Wednesday, February 15, 2017

Ave Maria Baby

I queued up Jersey Boys (2014) because we had a friend visiting who likes to talk through movies - and I figured we wouldn't mind for this. It turned out that we didn't watch it with her, and I'm glad we did. I'm not a big Frankie Valli fan, but he had some great songs, and he sure could sing. And director Clint Eastwood has the kind of love for music that really comes through.

It's the story of Frankie Valli and the Four Seasons, from street hoods to their reunion concert. It starts with Tommy Devito talking direct to the audience, and we get a bit of that from everyone. In Devito's mind, he was Frankie's mentor, which mostly involved dumb crimes. Everyone goes to prison except Frankie - he's a good boy whose parents want him home early.

They are also under the patronage of mob boss Christopher Walken, who has maybe never been Christopher Walkenier. He loves Frankie's voice, and we soon find out just how lovely it is. Then one of their lowlife friends suggests that they get together with Bob Gaudio, who wrote "Short Shorts" - even though he is from Bergenfeld, not the Neighborhood. With Nick Massi on bass vocals and bass guitar, they were the Four Somethings. It becomes Four Seasons when a misfiring neon sign that seems to say "our sons" lights up as "Four Seasons".

That's the kind of goofy stuff that comes from a Marshall Brickman (Manhattan) screenplay. There's some real slapstick stuff in there. The scene where they steal a safe and load it into the trunk, which lifts the car off it's front wheels, so that it slams into a jewelry store window - that should give you an idea. But there's some real stuff there too, mostly Tommy being a jerk, with Gaudio wanting to get serious about music, and Nick wanting to start his own band. Actually, Nick is kind of boring, which is interesting. He is played by Michael Lomenda, who has a kind of Nat Pendleton vibe - kind of dumb and easygoing, but not just background.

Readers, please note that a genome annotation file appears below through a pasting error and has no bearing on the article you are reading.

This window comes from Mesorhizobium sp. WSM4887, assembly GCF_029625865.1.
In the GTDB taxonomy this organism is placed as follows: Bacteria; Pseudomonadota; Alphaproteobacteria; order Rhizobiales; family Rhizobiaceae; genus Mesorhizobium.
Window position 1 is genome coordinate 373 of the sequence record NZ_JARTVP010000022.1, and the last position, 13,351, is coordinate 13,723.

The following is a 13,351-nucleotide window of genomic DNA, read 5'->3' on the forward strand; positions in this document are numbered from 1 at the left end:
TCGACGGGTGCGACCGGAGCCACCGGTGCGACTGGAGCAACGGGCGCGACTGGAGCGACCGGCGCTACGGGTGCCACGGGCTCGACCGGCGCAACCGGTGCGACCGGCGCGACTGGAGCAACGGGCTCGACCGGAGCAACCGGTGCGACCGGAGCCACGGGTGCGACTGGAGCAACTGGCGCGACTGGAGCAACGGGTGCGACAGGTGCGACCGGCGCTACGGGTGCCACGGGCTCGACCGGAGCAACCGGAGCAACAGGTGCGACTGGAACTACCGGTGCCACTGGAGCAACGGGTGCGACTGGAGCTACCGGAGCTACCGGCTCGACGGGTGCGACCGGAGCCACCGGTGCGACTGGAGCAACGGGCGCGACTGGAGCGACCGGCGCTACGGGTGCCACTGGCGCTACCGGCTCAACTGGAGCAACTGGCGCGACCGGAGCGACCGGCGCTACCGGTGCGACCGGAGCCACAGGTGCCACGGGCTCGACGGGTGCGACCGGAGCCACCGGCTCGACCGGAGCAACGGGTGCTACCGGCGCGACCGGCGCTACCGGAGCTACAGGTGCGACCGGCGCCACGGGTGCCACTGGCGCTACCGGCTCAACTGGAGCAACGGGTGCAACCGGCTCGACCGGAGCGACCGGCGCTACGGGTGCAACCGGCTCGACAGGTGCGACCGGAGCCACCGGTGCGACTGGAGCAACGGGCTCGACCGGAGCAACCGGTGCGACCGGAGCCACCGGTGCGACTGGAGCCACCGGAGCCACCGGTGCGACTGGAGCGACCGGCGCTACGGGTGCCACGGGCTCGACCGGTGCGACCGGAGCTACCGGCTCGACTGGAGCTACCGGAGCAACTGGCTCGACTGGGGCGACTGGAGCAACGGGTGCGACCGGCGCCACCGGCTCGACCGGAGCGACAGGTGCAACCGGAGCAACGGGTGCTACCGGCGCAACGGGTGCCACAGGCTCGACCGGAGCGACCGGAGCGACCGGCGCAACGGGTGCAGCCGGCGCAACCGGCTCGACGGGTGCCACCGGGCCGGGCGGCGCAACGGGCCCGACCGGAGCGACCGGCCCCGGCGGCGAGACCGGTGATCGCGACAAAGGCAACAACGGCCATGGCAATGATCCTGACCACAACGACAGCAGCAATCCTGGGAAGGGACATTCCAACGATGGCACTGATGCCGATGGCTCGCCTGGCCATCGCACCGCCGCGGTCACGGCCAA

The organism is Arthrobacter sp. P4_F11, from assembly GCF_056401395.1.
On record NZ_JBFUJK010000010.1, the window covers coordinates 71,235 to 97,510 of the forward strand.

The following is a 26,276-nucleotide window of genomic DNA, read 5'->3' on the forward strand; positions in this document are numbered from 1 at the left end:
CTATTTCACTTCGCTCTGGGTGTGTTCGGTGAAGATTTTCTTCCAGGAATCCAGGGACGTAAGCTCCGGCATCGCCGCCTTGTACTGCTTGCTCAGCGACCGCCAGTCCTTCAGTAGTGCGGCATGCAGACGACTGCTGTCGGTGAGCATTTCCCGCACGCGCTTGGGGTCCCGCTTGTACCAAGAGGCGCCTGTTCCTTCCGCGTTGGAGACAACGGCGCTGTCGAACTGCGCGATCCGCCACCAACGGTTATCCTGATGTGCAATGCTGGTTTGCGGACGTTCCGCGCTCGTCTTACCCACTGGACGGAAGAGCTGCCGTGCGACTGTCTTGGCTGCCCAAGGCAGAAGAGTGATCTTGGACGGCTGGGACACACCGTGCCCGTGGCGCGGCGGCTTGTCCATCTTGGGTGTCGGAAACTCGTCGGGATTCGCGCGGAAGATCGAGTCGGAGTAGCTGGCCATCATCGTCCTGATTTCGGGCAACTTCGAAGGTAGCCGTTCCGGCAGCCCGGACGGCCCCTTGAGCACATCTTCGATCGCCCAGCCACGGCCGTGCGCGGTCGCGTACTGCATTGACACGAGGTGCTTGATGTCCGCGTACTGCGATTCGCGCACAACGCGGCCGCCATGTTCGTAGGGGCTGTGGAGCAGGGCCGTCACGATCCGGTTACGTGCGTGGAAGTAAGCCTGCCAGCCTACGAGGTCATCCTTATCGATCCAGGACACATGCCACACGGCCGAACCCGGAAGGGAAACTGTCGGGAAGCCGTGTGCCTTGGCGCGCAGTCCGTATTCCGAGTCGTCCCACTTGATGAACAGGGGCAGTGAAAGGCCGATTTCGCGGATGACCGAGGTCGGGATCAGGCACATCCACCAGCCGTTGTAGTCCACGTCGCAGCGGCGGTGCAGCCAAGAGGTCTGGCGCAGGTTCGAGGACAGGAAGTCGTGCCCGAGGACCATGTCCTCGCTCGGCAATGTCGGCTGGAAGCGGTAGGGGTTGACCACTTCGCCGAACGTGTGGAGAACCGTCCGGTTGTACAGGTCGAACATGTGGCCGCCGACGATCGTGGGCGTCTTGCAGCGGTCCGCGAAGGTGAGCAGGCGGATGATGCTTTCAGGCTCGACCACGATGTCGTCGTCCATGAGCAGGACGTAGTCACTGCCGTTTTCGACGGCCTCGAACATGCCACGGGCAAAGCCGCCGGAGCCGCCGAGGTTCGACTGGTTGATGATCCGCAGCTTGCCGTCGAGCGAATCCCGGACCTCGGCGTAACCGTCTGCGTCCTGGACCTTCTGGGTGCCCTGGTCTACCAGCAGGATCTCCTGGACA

There's some comedy, some drama, and a lot of great music. The singing was all filmed live - not lipsynced. The cast does their own singing, and mostly come from the Broadway or touring cast. We get to know a little bit about Bob Gaudio, who wrote most of the songs, and their producer, the flamboyantly gay Bob Crewe. I love to learn about that side of the music biz.

There's a scene with the guys making fun for "Walk Like a Man" - I always laugh about the mismatch between the girlish voice and the macho lyrics, and I guess they get the joke too. Still a great song.

I feel like Valli himself is a bit of a void at the heart of this movie. He seems like a quiet type, keeps to himself. He's serious and works hard and doesn't let a lot of pride or frustration show. Then it all comes out in his soaring falsetto.

Still, it all make me think, just a little, of Paul Anka in Girls Town.

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